Vegetables might traditionally be seen merely as foodstuffs, but for some creatives they are worthy of great art. Hannah Duguid chows down on some of the most unusual uses of veg in the gallery space.

Guiseppe Arcimboldo, Rudolph II as Vertumnus, c. 1590–1591
Giuseppe Arcimboldo, Rudolph II as Vertumnus, c. 1590–1591

The famed Renaissance artist Giuseppe Arcimboldo painted the earliest and most elaborate vegetable faces. With mange touts for eyebrows and corn for hair, these works were likely meant as novelties to entertain a fickle royal court. To a contemporary audience, they still have the power to raise a good laugh; they are an incredibly weird sight. The paintings were created at a time when exotic, imported vegetables were associated with wealth. In the sixteenth century, maize, tomatoes and French beans had recently arrived in Europe, along with potatoes. Potatoes had fuelled the Inca empire in much the same way as they fuelled empire in Europe, when potato farming in the eighteenth century had a positive impact on recurrent famine. Marie Antoinette even wore their purple blossoms in her hair.

“With mange touts for eyebrows and corns of cob for hair, they were likely meant as novelties to entertain a fickle royal court”

The artist Jacqueline de Jong pitched to plant potatoes around the Dutch pavilion when she was nominated for the 2017 Venice Biennale. At the end of the exhibition, the potatoes were to be eaten in a special ceremonial meal. She has referred to her work as a potato language. Using the sprouts that hang down from a potato, she references the Inca’s knot language, where knots tied into cords were used to communicate non-verbally.

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  • Jacqueline de Jong, Untitled


Sadly, De Jong did not win the Venice commission, but her unrealized project forms part of a series of works she has made over the past fifteen years using potatoes, which she grows in her vegetable garden in central France. She makes paintings of potatoes; installations of potatoes arranged in a circle; she dries out potatoes and dips them in gold. Her interest has many layers and permutations, not unlike the vegetable itself. “Potatoes grow underground, you can’t see what is happening, and then they come out and change. Their continued deformation fascinates me. I found out you can do so many things with them; they’re so much more than food.” She only uses her own potatoes in her work: “I have to have my own potatoes because of their colour, the colour of the potatoes counts a lot,” she says.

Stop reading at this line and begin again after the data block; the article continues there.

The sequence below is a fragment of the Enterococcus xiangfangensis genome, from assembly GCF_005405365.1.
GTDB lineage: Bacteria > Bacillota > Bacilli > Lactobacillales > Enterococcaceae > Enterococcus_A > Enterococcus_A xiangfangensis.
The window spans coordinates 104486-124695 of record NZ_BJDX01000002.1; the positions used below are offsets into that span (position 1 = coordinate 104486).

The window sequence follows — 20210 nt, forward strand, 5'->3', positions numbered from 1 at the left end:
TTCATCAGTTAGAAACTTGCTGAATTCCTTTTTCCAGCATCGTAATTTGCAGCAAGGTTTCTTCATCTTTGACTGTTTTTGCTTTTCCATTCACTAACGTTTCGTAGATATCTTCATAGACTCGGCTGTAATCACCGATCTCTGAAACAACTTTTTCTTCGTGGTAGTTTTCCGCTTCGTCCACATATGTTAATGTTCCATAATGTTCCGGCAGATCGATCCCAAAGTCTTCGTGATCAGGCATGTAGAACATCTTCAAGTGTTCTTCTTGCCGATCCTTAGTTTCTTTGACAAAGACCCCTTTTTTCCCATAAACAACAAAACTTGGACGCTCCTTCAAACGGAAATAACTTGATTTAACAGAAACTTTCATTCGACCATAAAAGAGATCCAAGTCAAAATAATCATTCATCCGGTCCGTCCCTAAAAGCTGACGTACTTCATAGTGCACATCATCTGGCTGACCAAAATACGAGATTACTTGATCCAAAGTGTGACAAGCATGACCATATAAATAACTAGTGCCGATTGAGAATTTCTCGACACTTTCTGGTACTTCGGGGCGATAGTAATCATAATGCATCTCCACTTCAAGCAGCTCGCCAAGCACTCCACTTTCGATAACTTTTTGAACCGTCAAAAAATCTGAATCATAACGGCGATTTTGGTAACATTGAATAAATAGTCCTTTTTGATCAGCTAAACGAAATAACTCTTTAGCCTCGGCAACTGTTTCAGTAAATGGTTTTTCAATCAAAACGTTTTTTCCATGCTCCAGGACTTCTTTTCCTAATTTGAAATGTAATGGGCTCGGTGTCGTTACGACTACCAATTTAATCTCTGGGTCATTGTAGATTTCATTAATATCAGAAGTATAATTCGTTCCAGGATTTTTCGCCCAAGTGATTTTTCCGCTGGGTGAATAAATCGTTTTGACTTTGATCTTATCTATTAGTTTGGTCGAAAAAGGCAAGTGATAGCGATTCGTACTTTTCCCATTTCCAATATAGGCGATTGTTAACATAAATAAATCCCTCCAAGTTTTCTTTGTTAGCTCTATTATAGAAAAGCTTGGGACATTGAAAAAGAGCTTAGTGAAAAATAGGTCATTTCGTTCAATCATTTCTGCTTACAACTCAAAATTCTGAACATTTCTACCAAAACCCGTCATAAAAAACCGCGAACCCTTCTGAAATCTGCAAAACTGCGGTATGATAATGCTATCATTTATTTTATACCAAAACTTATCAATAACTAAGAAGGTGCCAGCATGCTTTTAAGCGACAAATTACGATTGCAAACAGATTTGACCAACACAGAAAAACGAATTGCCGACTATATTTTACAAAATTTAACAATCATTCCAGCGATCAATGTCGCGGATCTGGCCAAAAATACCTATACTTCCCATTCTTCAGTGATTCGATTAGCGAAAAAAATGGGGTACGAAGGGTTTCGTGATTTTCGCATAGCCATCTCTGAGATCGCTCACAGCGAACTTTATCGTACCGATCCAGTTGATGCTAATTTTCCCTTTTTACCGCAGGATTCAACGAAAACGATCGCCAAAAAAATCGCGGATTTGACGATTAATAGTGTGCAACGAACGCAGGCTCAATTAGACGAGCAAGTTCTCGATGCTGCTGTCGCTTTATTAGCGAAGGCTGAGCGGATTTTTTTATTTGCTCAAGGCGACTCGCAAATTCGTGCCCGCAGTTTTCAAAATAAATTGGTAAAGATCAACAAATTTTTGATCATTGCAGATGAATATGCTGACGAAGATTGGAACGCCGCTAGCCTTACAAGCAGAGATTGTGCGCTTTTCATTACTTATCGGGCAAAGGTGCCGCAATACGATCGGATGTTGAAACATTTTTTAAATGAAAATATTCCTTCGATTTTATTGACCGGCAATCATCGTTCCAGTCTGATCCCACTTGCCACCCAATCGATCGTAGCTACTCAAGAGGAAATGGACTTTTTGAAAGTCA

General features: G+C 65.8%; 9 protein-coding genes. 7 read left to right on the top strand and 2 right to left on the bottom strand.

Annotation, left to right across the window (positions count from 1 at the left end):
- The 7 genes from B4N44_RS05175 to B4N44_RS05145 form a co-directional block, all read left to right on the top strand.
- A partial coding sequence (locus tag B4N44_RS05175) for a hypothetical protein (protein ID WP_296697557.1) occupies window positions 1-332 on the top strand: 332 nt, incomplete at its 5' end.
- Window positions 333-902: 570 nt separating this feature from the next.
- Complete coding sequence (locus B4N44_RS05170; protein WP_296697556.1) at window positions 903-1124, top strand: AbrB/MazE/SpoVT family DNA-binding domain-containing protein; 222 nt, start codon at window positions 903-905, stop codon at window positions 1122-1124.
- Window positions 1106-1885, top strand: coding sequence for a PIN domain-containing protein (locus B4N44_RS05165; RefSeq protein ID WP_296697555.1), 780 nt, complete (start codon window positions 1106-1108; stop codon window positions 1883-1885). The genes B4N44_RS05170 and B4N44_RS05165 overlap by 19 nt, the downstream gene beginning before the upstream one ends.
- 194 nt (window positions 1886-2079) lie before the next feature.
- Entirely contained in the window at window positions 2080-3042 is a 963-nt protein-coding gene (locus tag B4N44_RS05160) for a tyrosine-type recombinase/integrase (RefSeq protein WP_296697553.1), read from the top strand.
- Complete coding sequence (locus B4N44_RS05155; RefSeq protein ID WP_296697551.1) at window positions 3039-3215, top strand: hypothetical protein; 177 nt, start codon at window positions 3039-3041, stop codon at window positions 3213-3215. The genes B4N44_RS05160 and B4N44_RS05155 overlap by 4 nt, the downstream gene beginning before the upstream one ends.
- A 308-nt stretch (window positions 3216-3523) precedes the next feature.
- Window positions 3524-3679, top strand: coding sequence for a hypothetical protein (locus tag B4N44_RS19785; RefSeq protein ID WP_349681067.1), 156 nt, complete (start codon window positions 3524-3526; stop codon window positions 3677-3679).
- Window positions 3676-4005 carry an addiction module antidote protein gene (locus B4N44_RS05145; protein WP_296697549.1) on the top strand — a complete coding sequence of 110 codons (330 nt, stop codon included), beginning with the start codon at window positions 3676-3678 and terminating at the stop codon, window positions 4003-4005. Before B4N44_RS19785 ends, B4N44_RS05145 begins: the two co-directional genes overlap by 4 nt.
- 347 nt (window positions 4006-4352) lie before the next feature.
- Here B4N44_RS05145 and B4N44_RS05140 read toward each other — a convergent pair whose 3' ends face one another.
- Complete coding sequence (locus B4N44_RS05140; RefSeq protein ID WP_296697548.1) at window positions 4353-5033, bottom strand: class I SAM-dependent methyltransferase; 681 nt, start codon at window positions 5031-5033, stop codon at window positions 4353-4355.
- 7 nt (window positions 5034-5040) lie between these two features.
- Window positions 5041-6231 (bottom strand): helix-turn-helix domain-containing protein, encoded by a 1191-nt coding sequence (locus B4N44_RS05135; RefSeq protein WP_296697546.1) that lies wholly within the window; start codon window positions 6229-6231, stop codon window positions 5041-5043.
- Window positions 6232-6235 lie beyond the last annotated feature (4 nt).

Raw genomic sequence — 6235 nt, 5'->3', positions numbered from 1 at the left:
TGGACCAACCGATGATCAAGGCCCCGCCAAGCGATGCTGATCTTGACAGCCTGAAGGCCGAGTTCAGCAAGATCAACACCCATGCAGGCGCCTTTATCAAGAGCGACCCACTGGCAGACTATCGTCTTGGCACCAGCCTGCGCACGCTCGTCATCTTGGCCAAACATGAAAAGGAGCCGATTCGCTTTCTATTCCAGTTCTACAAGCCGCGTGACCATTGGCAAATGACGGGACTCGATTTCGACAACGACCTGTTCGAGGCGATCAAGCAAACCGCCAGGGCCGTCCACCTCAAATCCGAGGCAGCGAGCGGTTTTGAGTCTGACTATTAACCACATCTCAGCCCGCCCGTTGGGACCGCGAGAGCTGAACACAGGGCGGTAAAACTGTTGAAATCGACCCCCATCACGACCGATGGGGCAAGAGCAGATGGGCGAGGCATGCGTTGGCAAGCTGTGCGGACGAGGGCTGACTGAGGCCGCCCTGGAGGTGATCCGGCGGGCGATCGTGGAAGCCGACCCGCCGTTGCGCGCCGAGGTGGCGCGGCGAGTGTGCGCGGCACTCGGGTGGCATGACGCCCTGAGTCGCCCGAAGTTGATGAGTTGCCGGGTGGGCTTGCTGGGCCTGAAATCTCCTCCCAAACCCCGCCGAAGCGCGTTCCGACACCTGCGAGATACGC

Her book Potato Blues shows images of potato plants from their beginnings in a patch of earth, through harvest and being dried out in the artist’s thirteenth-century cellar, right up to the moment they become alien-looking forms with long tentacles hanging from their shrivelled centres. De Jong draws eyes on them to turn them into little monsters. She dips dried-out potatoes in gold to make objects which, with the addition of a chain, become very fine necklaces. Her potatoes mutate and evolve, their possibilities seem limitless. They leave the earth as humble, muddy lumps, transforming through monstrous forms to become luxurious, desirable commodities.

‘A Fair Land’ at Irish Museum of Modern Art in Dublin in 2016. Courtesy Grizedale Arts
A Fair Land at Irish Museum of Modern Art in Dublin in 2016. Courtesy Grizedale Arts